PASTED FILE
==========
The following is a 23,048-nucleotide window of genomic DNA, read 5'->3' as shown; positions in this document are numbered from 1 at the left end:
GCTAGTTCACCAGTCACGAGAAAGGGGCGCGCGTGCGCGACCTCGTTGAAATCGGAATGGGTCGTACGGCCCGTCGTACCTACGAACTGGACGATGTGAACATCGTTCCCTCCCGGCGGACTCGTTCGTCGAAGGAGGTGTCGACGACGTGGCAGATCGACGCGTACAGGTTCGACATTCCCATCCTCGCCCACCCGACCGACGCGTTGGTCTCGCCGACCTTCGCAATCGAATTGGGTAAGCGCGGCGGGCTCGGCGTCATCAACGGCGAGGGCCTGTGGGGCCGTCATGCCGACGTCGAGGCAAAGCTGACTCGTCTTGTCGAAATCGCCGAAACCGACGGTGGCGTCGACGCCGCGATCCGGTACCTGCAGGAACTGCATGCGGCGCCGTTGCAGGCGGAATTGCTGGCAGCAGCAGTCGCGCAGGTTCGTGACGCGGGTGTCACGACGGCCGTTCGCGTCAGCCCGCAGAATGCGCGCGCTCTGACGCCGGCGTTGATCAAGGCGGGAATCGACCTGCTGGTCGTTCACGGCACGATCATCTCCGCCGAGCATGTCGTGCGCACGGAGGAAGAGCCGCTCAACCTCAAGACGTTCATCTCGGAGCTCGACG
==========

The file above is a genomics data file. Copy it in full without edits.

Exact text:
The following is a 23,048-nucleotide window of genomic DNA, read 5'->3' as shown; positions in this document are numbered from 1 at the left end:
GCTAGTTCACCAGTCACGAGAAAGGGGCGCGCGTGCGCGACCTCGTTGAAATCGGAATGGGTCGTACGGCCCGTCGTACCTACGAACTGGACGATGTGAACATCGTTCCCTCCCGGCGGACTCGTTCGTCGAAGGAGGTGTCGACGACGTGGCAGATCGACGCGTACAGGTTCGACATTCCCATCCTCGCCCACCCGACCGACGCGTTGGTCTCGCCGACCTTCGCAATCGAATTGGGTAAGCGCGGCGGGCTCGGCGTCATCAACGGCGAGGGCCTGTGGGGCCGTCATGCCGACGTCGAGGCAAAGCTGACTCGTCTTGTCGAAATCGCCGAAACCGACGGTGGCGTCGACGCCGCGATCCGGTACCTGCAGGAACTGCATGCGGCGCCGTTGCAGGCGGAATTGCTGGCAGCAGCAGTCGCGCAGGTTCGTGACGCGGGTGTCACGACGGCCGTTCGCGTCAGCCCGCAGAATGCGCGCGCTCTGACGCCGGCGTTGATCAAGGCGGGAATCGACCTGCTGGTCGTTCACGGCACGATCATCTCCGCCGAGCATGTCGTGCGCACGGAGGAAGAGCCGCTCAACCTCAAGACGTTCATCTCGGAGCTCGACG